Before I get back to another attempt at formulating a brief thesis statement I want to discuss a recent show that I saw at the Dallas Museum of Art. It was a presentation of the early art of poster design. In the beginning, during the late 1800s, it was called the “affiche artistique” (artistic poster). This was the visual expression of poster deign that took place in Paris starting with Jule Chéret in the 1870s. The work was breathtaking. There are few shows that I have gone to where I walked around with my jaw dropped open.
This is an instance when the life around Paris inspired the artist to create this early form of graphic design. There is no better way to show how culture can inspire design. Now after learning more about the principles of synthesis provided by Jon Kolko, I can see how it is at play here. Artists/designers like Jules Chéret, Henri de Toulouse-Lautrec and Pierre Bonnard took in the sights of the world that existed around them and then formulated posters that reflected their experiences. In several displays I was able to view preliminary sketches that were created before the final color lithograph or painting was made. The connection is undeniable.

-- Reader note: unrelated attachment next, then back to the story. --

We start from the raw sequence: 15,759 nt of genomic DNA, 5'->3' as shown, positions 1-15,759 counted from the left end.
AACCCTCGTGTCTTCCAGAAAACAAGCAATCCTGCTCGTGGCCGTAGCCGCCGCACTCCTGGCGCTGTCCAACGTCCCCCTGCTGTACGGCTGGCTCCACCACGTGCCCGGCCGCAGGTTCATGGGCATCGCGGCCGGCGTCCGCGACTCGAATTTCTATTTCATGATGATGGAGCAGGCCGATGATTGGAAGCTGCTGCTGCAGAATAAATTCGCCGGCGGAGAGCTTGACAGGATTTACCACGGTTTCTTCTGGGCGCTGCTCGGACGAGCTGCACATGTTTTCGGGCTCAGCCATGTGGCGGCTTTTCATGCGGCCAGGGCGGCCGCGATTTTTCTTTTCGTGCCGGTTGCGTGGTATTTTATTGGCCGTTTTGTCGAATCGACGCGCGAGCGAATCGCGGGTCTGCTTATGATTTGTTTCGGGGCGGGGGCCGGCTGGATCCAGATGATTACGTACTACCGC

During this period in Paris it was a glorious time of exploration and a case of life and culture informing design. There was such a simple connection that all viewers could identify. In our current world the origins of inspiration and the forms of visual expression are much more complex but I feel on many occassions the principles and methods behind the creation process is the same.
If you have an opportunity to see Posters of Paris: Toulousse-Lautrec and His Contemporaries — please do.